Case Study: Boeing Supply Chain Challenges during the Manufacture of Boeing 787 Aircraft

Boeing Supply Chain Challenges during the Manufacture of Boeing 787 Aircraft.doc

Term Paper 2010 18 Pages

Business economics - Supply, Production, Logistics



Case Study Background

Major supply challenges suffered by Boeing
Communication failure
Quality control challenges
Delivery time challenges
Managerial problems
Resources allocation challenge
Labour and technology challenges
Supplier’s Capability Assessment Challenge

Solutions to Supply Chain Problems
Supply Chain Managemen
Supply Chain Strategies
Leadership experience
Proactive supply chain managemen
Customer Relations Managemen



Case Study Background

Founded in 1916, at the Puget Sound location in Washington State USA, Boeing is the largest aircraft company in the world, manufacturing commercial aircrafts, military aircrafts, satellites, weapons and electronic defence systems. It has a history of being the best aircraft company in leadership and innovation to design leading aircraft designs. The company uses advanced technology, engineering skills and innovative leadership to design and develop its products. As a result, it is the best in the USA and worldwide, serving many other nations with commercial and military aircraft.

To remain innovative and competitive, in 1990s Boeing started considering a replacement of the Boeing 767, due to slow rate of sales. By 16th December 2003, Boeing announce that it was going to assemble the 787 jet in its factory located at Everett Washington[1]. In building this plane, the company focused on reducing the time line from 6 years to 4 years. Instead of contracting the plane from scratch, it was going to outsource parts and issue sub-contracts to other companies in other nations.

The process of production requires raw materials and labor, which take time to procure and manage for the companies to come up with the right products. For the Boeing company to produce the 787 parts in the USA, it would have incurred high costs in procurements and a lot of management logistics. To cut down these costs, outsourcing was a nice way out that provided the company with the ability to enjoy the availability of skilled labor and raw materials in the outsourcing companies.

When companies need to complete projects within limited time and meet specific quality, hiring and managing employees to produce might be expensive and not produce the right quality. Outsourcing would enable the company to benefit the available of experience from other countries. Through outsourcing from firm that were known to be the best producers of aircraft parts, Boeing was going to benefit from their expertise from wherever they were, without having to bring them to USA to work in Boeing company.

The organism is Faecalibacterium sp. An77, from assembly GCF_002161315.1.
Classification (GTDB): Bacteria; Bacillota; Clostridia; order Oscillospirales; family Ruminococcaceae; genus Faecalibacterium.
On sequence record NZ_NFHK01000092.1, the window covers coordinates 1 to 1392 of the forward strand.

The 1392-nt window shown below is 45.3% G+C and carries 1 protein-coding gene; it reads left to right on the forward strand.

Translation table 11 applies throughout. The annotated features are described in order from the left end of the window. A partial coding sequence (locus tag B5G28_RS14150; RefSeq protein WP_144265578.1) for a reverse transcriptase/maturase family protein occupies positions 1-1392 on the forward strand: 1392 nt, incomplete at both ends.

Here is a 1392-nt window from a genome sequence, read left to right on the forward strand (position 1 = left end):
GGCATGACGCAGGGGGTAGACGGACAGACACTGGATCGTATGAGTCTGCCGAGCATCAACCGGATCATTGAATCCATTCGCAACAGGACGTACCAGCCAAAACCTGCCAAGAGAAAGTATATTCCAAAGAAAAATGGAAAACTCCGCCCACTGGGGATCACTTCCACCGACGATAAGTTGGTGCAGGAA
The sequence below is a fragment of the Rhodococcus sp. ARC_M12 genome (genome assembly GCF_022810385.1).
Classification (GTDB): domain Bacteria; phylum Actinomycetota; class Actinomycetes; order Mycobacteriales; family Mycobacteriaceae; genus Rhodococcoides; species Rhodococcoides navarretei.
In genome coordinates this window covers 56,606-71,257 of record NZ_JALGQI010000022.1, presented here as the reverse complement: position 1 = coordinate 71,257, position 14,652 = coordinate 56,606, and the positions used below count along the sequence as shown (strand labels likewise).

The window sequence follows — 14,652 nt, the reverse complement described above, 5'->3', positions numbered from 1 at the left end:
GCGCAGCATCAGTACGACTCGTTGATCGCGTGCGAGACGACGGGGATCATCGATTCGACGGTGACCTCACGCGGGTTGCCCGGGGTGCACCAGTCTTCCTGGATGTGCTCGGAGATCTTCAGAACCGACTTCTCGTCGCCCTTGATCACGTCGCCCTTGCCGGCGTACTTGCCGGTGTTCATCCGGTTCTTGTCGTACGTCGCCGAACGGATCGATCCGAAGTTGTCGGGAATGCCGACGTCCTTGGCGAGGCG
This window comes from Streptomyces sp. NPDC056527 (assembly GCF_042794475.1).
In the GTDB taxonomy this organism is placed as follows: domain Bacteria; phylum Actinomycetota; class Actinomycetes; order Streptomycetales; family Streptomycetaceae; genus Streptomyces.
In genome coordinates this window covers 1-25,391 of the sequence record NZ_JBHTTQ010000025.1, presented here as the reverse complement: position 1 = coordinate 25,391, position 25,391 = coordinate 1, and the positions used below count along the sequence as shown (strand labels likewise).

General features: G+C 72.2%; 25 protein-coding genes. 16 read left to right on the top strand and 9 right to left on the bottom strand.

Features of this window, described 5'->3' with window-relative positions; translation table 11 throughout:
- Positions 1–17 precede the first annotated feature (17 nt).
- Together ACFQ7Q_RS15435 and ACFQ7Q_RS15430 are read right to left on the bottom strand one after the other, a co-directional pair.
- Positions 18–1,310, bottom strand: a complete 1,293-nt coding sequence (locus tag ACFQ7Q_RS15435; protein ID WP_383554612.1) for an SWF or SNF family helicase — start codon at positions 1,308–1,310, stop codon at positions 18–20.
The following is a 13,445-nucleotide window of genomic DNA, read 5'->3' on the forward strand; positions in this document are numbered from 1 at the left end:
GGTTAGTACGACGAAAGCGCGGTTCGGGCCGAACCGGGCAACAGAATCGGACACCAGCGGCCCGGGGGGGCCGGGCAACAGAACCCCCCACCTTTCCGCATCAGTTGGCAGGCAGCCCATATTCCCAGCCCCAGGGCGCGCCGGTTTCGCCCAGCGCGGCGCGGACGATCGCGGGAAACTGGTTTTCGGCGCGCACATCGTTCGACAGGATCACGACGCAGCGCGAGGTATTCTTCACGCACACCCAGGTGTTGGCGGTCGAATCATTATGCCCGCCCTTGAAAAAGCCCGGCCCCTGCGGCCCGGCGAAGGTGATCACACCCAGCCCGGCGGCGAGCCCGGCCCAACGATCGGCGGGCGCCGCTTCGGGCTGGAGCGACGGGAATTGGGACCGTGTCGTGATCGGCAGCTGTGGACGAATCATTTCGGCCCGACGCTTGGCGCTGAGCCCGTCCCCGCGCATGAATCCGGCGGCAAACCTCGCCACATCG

In this case, Boeing outsourced the rear fuselage from Vought Aircraft Industries, the middle fuselage from the Italian Alenia Aeronautical, the wings were outsourced from Fiji, Mitsubishi and Kawasaki in Japan and the nose was outsourced to the Toronto based Onex Corporation. In this case, Boeing would have spent a lot of money and time hiring people and managing them to produce these pars in USA. However, with outsourcing, the parts would be made by the best producers and according to the company’s specifications. Other outsourced companies were; Global Aeronautica, Kawasaki heavy Industries, Aero Systems Wichita Japan, Korea Air, HCL enterprise and Saab AB among others.

By outsourcing to other nations, Boeing was going to create a relationship and a market for the jet in other nations. Boeing’s outsourcing was also going to be beneficial in assisting the company to reduce the time used to manufacture the planes[2]. Production time is an essential timeline for different company products as most of them are normally booked to be in the market. Earlier planes had been manufactured within a period of 6 years and the decision of to outsource 70% of the contents for the production of Boeing 787 was going to help in reduction of time from the normal 6 years to 4 years. The company was also to cut down costs, and enjoy the availability of skilled labor and raw materials from other nations[3]. This was the largest form of outsourcing that the company had done as earlier; it had outsourced 50% of Boeing 777, 30% of 767 and 5% of 707.